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As summer takes full effect and the temperatures rise, many will be hitting the water in hopes of cooling off and enjoying a little fun. While many already understand the seriousness of drowning during water activities, there are other dangers that many have not heard of such as dry drowning and secondary drowning. Both of these forms of drowning can occur after a person has exited the water and, in some cases, the symptoms can appear less than dangerous causing parents to miss the warning signs. Before running to the beach or jumping in the pool for a swim, here is important information parents should know about dry and secondary drowning.
The symptoms of dry drowning appear almost immediately while secondary drowning symptoms may not show up for hours. In dry drowning, although water does not reach the lungs, the person has breathed in water and caused their vocal cords to spasm and close off. In this instance, a sudden rush of water into the throat causes the airway to snap shut. No water enters the lungs, however, no air enters either, causing the victim to die of asphyxiation. Vice chair of pediatrics at Providence Saint John’s Health Center, Dr. Danelle Fisher, said:
Drowning conjures images of someone thrashing around in a body of water, not a child who went swimming several hours ago. Because you might not witness your child inhale and swallow pool, ocean, or even bath water, it is important to know the signs, such as extreme sleepiness, vomiting, consistent coughing, distressful breathing, or other unusual behaviors. The scary part is the timing of the drowning, up to 24 hours after an event in the water.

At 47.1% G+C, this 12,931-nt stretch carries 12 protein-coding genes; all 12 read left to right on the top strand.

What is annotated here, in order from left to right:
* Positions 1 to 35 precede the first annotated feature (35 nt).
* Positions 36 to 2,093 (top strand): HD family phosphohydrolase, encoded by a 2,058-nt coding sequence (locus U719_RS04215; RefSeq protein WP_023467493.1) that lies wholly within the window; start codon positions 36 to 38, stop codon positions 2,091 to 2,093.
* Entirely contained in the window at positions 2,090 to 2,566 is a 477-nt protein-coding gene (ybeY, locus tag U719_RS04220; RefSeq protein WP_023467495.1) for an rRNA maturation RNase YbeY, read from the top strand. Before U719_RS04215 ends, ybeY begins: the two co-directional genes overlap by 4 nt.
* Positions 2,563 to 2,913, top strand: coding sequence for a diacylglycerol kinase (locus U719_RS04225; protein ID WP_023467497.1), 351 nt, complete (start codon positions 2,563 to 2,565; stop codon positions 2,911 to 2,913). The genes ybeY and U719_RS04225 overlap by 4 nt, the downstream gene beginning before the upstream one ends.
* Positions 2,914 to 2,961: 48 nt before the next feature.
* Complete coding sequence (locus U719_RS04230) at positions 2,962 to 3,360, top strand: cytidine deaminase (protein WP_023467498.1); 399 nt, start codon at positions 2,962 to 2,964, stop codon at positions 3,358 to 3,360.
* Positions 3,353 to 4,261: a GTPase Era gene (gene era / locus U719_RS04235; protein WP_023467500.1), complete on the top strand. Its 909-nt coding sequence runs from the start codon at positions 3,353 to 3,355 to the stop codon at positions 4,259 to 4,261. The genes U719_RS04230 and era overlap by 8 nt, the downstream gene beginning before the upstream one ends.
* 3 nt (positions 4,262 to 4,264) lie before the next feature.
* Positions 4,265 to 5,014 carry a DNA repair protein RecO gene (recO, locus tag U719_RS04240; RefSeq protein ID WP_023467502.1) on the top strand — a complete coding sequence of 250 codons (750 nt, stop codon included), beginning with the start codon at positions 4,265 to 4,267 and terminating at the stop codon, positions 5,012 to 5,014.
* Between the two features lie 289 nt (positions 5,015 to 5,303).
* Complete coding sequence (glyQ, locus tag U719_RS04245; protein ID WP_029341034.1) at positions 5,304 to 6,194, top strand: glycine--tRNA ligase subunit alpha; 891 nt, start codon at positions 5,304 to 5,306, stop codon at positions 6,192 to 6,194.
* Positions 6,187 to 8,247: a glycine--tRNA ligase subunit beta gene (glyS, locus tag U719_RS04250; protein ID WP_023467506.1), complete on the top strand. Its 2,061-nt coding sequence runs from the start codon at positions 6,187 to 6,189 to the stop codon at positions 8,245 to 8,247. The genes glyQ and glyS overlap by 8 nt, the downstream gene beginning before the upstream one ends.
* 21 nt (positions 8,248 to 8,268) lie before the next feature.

Another danger parents should know about that can occur hours after leaving the water is secondary or delayed drowning. This type of drowning takes place when a person actually breathes water into their lungs. Whether struggling to swim or jumping into the water with an open mouth, both are opportunities for water to enter a person’s lungs. The primary difference between dry and secondary (or delayed) drowning is the presence or absence of water in the victim’s lungs.
Dry and secondary drowning have the same symptoms; these include trouble breathing, tiredness, chest pain, and coughing. Medical experts recommend watching swimmers for signs of either type of out-of-water drowning for up to 24 hours following any sort of problems in the water. If symptoms do not go away or they get worse, a trip to the emergency room is the next step for an x-ray.
As a precaution and perhaps early intervention, parents should monitor any child that has been in the water and exists sputtering, coughing, or choking. Difficulties in breathing, extreme tiredness, or marked behavioral changes are all indicators that a swimmer or even a child taking a bath has inhaled a dangerous amount of water.
Drowning is a very common cause of death in children in the United States and dry drowning accounts for 10 to 15 percent of all drowning deaths. In addition to following the more usual cautions for swimming, parents should try to head off dry drowning by teaching their children to enter very cold water slowly and keep their mouths shut tight when jumping into the water. Immersion is water is not the only type of drowning that poses a risk to swimmers; parents should also know about dry and secondary drowning before taking a trip to the pool or beach in hopes of cooling off on hot summer days.
By Cherese Jackson (Virginia)
Parenting: What You Need to Know about Dry Drowning
Snopes: Dry Drowning
ABC 17 News: Medical experts warn parents about dry, secondary drowning dangers
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